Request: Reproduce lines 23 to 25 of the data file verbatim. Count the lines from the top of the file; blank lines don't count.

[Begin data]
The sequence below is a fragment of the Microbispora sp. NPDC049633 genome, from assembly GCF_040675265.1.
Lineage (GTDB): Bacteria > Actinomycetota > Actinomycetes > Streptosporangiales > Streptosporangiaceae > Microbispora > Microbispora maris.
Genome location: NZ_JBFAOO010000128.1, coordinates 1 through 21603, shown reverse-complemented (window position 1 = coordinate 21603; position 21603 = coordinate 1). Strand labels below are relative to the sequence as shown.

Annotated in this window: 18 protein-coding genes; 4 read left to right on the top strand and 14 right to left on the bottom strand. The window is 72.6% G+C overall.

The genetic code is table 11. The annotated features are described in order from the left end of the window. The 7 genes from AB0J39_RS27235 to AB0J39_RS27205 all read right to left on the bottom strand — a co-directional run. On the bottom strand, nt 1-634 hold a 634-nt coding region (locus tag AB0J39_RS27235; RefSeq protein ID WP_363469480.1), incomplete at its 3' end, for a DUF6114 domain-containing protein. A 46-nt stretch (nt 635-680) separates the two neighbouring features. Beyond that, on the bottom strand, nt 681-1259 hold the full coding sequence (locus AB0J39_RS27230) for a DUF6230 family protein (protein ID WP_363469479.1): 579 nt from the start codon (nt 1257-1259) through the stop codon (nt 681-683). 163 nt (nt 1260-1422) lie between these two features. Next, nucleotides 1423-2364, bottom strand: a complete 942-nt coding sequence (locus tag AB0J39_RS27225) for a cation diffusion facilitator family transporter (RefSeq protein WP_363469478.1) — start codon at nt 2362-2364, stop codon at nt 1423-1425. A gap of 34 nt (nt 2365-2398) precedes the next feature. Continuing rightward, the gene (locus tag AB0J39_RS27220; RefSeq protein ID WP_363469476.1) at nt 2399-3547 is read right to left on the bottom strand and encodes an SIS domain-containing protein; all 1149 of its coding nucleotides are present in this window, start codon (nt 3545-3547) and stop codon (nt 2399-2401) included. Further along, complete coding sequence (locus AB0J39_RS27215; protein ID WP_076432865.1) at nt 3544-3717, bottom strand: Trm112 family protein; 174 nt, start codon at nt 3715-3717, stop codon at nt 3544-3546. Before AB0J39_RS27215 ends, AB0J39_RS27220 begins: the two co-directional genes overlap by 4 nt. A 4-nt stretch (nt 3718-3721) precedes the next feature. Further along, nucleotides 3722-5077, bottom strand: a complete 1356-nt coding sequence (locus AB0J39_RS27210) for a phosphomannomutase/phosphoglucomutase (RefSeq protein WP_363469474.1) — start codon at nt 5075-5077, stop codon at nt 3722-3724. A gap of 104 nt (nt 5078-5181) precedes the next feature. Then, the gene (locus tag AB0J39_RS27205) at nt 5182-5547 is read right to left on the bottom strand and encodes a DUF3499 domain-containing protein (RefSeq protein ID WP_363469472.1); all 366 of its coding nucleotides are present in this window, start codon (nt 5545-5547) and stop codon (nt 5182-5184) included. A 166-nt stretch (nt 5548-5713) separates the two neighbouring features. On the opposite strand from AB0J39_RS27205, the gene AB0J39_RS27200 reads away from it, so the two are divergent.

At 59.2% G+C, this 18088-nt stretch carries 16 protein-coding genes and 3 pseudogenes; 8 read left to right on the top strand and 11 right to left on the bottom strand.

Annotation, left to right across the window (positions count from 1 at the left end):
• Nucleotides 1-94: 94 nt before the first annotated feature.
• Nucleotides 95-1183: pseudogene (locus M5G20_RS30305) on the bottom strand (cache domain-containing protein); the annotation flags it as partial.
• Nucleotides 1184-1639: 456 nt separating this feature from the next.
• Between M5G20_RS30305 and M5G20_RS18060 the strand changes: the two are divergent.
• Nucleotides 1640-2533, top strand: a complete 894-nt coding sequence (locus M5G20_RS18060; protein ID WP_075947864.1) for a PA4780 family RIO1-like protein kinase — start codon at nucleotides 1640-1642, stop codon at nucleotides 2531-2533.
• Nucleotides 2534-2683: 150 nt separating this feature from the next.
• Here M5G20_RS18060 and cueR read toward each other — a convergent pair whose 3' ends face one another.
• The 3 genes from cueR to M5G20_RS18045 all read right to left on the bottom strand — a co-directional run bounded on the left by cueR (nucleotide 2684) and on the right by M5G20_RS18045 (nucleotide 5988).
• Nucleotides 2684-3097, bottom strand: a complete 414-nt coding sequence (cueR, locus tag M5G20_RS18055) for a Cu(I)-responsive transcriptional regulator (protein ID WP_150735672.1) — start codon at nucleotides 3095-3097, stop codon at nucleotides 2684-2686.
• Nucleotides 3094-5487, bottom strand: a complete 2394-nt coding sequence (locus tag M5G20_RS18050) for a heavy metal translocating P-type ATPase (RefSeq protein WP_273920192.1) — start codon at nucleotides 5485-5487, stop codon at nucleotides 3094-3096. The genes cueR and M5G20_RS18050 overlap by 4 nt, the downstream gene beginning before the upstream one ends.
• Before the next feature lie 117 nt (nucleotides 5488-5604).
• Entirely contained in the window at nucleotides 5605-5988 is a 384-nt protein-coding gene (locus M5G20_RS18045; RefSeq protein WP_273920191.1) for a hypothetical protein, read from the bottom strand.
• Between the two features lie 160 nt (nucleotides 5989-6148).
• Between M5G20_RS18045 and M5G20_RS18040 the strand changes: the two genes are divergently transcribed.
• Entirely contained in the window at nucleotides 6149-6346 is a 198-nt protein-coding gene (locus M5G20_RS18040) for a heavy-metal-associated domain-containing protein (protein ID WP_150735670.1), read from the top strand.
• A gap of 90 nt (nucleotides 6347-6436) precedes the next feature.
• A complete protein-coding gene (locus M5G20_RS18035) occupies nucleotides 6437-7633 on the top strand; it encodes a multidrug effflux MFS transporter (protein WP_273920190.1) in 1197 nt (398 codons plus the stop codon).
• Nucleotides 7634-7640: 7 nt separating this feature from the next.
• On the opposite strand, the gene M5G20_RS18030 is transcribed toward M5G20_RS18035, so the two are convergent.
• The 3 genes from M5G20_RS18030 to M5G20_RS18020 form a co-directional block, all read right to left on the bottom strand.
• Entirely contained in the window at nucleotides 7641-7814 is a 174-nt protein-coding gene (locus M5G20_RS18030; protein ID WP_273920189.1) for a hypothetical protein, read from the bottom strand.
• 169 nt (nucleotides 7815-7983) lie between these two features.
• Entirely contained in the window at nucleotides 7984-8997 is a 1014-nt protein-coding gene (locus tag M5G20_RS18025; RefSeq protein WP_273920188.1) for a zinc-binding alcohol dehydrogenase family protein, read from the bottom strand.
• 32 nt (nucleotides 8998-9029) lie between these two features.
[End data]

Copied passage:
• A gap of 90 nt (nucleotides 6347-6436) precedes the next feature.
• A complete protein-coding gene (locus M5G20_RS18035) occupies nucleotides 6437-7633 on the top strand; it encodes a multidrug effflux MFS transporter (protein WP_273920190.1) in 1197 nt (398 codons plus the stop codon).
• Nucleotides 7634-7640: 7 nt separating this feature from the next.